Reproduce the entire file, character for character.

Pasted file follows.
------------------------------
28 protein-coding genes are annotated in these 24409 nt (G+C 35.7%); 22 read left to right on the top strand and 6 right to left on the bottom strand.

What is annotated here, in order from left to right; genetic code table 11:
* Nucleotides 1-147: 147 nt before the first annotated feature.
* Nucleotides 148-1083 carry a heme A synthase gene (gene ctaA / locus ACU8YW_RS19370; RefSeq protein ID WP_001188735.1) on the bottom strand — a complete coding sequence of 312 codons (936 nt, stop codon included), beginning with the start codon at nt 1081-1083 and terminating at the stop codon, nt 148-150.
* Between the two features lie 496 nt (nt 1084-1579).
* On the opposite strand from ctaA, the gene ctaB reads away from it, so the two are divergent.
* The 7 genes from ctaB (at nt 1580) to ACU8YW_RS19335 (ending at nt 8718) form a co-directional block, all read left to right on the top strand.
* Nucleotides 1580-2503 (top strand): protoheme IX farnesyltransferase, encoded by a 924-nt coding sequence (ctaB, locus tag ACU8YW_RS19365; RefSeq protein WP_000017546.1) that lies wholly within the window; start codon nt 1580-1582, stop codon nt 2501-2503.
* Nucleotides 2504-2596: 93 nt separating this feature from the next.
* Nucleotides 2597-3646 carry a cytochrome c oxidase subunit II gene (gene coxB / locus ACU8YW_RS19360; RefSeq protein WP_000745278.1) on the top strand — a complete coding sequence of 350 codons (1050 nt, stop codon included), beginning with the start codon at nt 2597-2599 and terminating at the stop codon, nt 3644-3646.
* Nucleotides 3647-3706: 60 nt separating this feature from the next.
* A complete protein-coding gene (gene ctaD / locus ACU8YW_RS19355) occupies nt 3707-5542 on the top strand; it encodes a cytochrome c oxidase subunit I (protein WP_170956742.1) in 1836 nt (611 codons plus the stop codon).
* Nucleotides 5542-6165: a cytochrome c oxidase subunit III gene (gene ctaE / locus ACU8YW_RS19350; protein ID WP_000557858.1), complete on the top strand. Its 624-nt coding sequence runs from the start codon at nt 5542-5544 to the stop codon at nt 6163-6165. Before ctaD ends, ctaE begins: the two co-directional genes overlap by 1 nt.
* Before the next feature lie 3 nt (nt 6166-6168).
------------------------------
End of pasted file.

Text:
28 protein-coding genes are annotated in these 24409 nt (G+C 35.7%); 22 read left to right on the top strand and 6 right to left on the bottom strand.

What is annotated here, in order from left to right; genetic code table 11:
* Nucleotides 1-147: 147 nt before the first annotated feature.
* Nucleotides 148-1083 carry a heme A synthase gene (gene ctaA / locus ACU8YW_RS19370; RefSeq protein ID WP_001188735.1) on the bottom strand — a complete coding sequence of 312 codons (936 nt, stop codon included), beginning with the start codon at nt 1081-1083 and terminating at the stop codon, nt 148-150.
* Between the two features lie 496 nt (nt 1084-1579).
* On the opposite strand from ctaA, the gene ctaB reads away from it, so the two are divergent.
* The 7 genes from ctaB (at nt 1580) to ACU8YW_RS19335 (ending at nt 8718) form a co-directional block, all read left to right on the top strand.
* Nucleotides 1580-2503 (top strand): protoheme IX farnesyltransferase, encoded by a 924-nt coding sequence (ctaB, locus tag ACU8YW_RS19365; RefSeq protein WP_000017546.1) that lies wholly within the window; start codon nt 1580-1582, stop codon nt 2501-2503.
* Nucleotides 2504-2596: 93 nt separating this feature from the next.
* Nucleotides 2597-3646 carry a cytochrome c oxidase subunit II gene (gene coxB / locus ACU8YW_RS19360; RefSeq protein WP_000745278.1) on the top strand — a complete coding sequence of 350 codons (1050 nt, stop codon included), beginning with the start codon at nt 2597-2599 and terminating at the stop codon, nt 3644-3646.
* Nucleotides 3647-3706: 60 nt separating this feature from the next.
* A complete protein-coding gene (gene ctaD / locus ACU8YW_RS19355) occupies nt 3707-5542 on the top strand; it encodes a cytochrome c oxidase subunit I (protein WP_170956742.1) in 1836 nt (611 codons plus the stop codon).
* Nucleotides 5542-6165: a cytochrome c oxidase subunit III gene (gene ctaE / locus ACU8YW_RS19350; protein ID WP_000557858.1), complete on the top strand. Its 624-nt coding sequence runs from the start codon at nt 5542-5544 to the stop codon at nt 6163-6165. Before ctaD ends, ctaE begins: the two co-directional genes overlap by 1 nt.
* Before the next feature lie 3 nt (nt 6166-6168).